The ‘China Factor’ in post-war Sri Lanka
Malathi DE ALWIS
On May 18th 2009, Sri Lanka officially declared the end of a thirty year civil war fought between Sri Lankan government forces (GoSL) and Tamil militants, namely the Liberation Tigers of Tamil Eelam (LTTE). Such a sea change in the life of this tiny island nation has come at a tremendous cost. Not just in terms of the dead, on both sides, but also those displaced, dispossessed, maimed, traumatized and made bereft. While the de-mining, re-settlement and development of the war-torn regions seems to have been embraced with gusto by the Sri Lankan government, the deeper and more enduring psychic wounds of a war torn nation sadly remain unaddressed.
It is clear that a military resolution of the ethnic conflict would not have been possible without the pivotal power play which ensued between two regional giants --the quiet dominance of China and the 'hands off’ approach of India, particularly during the past three years. Chinese aid, de-linked from human rights conditionalities, included military hardware which was crucially buttressed by extensive loans and investments in infrastructural projects which considerably plumped dwindling foreign currency reserves, and significant diplomatic support at international fora. These varied and disparate forms of interventions contribute to what I have termed the ‘China Factor’, the unfolding of which during and after the war in Sri Lanka, will be discussed here along with reflections on what it augurs for a new global and regional order.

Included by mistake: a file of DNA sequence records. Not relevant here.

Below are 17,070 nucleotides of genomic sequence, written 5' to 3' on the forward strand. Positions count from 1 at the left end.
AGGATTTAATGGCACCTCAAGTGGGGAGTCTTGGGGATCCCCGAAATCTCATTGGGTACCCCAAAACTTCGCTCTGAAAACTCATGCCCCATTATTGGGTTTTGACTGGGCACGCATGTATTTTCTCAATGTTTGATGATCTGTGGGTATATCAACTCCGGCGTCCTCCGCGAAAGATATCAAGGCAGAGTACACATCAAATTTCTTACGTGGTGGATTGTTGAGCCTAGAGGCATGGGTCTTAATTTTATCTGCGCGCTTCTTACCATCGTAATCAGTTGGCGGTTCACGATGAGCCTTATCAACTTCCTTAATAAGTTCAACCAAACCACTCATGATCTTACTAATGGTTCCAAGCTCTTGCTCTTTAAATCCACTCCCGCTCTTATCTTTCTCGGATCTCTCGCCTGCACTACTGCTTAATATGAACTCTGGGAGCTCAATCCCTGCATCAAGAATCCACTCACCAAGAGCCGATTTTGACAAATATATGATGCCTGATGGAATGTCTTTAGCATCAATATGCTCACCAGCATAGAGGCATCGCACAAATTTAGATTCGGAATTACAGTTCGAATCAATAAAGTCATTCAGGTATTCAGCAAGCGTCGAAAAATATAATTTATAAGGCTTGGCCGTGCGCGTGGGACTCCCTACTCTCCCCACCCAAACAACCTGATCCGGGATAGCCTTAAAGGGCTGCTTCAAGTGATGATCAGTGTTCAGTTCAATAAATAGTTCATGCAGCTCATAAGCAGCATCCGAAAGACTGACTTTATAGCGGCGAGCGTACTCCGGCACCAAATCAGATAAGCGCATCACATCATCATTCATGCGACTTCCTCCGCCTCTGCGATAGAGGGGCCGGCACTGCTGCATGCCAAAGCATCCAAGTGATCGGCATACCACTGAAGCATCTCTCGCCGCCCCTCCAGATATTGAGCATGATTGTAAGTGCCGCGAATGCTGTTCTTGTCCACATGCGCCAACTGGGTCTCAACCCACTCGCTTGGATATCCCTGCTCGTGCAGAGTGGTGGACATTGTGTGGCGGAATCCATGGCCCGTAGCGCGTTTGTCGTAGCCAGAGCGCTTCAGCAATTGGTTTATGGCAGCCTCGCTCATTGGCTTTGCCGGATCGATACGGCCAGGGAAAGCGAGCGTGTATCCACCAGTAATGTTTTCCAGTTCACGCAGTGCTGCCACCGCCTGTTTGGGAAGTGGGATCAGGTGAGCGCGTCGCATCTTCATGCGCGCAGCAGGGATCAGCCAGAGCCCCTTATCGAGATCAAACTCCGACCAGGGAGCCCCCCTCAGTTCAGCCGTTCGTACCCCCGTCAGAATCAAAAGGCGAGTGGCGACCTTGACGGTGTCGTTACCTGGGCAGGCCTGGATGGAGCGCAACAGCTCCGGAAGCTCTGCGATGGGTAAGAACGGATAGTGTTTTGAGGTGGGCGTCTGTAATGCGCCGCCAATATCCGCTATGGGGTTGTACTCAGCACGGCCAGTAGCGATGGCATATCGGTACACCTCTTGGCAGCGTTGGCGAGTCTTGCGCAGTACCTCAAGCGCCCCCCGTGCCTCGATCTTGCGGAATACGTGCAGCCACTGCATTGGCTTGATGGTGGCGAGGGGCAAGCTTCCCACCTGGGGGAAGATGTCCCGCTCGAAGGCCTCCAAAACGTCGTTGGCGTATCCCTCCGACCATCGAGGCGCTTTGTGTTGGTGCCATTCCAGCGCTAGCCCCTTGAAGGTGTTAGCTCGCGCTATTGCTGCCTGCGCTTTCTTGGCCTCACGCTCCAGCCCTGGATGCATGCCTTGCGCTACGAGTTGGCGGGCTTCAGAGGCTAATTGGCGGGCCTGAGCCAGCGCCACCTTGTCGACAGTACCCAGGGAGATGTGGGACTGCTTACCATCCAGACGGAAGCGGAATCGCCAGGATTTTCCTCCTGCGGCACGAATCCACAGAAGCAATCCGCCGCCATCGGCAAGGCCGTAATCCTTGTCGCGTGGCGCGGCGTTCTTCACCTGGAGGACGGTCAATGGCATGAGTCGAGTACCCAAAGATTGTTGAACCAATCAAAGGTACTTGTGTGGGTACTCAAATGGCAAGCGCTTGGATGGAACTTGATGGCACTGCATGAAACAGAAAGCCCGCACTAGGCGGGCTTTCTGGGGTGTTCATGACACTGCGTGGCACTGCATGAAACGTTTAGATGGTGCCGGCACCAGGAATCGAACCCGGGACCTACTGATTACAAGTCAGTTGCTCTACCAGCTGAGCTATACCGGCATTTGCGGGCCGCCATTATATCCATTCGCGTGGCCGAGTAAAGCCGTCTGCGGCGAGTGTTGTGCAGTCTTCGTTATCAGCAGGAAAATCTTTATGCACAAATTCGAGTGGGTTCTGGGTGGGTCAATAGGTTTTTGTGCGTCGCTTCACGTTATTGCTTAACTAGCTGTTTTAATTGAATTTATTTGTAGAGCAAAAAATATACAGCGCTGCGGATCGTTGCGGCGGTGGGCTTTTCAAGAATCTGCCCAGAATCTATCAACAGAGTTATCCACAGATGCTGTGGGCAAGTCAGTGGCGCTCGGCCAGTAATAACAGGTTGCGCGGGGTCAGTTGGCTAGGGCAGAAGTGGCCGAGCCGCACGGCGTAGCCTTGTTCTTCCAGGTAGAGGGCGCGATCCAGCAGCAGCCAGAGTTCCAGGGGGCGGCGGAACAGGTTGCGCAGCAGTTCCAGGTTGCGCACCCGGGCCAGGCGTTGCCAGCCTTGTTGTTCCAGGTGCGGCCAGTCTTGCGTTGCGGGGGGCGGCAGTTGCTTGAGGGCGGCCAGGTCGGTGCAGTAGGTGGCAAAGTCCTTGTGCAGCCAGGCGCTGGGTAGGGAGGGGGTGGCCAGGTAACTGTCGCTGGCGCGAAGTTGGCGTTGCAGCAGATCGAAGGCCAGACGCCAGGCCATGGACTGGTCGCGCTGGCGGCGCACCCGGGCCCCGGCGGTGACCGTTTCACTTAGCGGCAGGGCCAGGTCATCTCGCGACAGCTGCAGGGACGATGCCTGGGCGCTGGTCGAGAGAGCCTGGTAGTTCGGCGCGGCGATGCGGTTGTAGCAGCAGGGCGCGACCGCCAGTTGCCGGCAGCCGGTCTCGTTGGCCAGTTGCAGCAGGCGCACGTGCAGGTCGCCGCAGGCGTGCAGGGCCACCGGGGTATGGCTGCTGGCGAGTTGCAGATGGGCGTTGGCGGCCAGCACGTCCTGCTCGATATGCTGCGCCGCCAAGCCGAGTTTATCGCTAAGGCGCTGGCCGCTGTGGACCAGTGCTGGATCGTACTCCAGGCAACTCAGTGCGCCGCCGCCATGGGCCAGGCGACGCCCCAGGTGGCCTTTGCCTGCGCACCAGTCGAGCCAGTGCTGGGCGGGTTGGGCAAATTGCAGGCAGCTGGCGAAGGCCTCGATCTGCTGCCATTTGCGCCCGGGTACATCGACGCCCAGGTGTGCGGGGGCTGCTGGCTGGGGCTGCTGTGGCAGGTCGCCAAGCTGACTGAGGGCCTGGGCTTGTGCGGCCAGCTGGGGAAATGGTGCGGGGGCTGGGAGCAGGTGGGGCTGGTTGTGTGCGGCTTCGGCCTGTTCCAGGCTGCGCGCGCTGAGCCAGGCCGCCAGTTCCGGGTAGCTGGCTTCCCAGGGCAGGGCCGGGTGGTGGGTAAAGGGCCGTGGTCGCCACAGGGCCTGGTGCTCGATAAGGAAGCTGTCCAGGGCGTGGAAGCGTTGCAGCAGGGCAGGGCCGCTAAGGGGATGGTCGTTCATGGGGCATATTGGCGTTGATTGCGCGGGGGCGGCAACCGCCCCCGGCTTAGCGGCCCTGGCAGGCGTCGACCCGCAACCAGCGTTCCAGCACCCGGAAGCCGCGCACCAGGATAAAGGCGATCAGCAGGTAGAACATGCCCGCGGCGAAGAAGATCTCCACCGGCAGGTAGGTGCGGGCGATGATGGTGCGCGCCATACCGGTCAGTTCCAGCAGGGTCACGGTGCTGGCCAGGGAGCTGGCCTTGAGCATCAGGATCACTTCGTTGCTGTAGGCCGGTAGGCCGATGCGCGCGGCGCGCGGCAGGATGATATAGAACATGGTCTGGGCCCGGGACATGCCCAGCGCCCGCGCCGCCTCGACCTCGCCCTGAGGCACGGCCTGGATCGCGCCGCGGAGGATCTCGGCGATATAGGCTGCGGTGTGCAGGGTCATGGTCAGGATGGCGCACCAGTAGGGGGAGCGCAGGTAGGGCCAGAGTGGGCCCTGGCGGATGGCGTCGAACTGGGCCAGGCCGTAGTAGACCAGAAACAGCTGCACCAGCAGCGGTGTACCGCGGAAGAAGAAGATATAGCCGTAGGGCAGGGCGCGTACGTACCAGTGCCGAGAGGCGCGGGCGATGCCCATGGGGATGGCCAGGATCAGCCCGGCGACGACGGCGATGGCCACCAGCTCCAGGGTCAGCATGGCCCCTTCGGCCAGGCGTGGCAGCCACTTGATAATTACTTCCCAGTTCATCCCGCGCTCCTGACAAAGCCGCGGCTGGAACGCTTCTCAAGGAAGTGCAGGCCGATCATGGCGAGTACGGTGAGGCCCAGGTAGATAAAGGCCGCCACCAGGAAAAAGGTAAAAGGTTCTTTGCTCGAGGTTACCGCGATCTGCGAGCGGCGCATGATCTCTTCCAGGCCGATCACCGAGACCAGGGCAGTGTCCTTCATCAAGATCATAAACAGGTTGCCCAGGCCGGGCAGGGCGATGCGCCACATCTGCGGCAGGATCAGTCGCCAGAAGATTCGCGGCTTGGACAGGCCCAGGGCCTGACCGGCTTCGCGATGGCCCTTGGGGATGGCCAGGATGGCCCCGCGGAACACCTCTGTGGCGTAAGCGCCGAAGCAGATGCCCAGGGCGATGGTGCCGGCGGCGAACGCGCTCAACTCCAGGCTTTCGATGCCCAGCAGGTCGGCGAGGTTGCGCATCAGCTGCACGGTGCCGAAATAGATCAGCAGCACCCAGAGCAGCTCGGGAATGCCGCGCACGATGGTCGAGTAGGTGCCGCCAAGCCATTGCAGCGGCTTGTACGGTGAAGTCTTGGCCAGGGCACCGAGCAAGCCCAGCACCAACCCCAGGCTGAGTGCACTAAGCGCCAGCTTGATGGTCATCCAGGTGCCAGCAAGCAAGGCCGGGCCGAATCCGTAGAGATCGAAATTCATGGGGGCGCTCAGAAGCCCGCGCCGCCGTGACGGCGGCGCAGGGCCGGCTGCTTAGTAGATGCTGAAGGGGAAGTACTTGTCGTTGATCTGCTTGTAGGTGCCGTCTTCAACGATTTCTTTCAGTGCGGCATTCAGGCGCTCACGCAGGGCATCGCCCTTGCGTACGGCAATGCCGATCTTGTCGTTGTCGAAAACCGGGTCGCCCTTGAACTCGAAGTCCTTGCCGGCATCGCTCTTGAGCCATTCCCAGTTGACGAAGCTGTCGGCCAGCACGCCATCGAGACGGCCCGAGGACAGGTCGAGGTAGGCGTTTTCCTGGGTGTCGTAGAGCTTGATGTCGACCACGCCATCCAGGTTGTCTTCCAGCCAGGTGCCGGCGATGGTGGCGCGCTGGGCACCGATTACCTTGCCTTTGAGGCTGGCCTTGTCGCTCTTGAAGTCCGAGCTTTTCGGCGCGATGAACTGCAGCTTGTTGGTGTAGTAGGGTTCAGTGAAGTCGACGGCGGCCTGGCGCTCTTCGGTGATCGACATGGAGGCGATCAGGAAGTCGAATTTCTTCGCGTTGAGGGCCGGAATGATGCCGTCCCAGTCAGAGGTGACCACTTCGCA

Malathi de Alwishas a Phd in Socio-Cultural Anthropology from the University of Chicago and teaches in the Faculty of Graduate Studies, University of Colombo. Her recent publications include the co-edited volumes Tsunami in a Time of War: Aid, Activism and Reconstruction in Sri Lanka and Aceh (South Focus, 2009) and Feminists Under Fire: Exchanges Across War Zones (Between the Lines, 2003). She is currently working on mourning and memorialization in the wake of disaster and atrocity.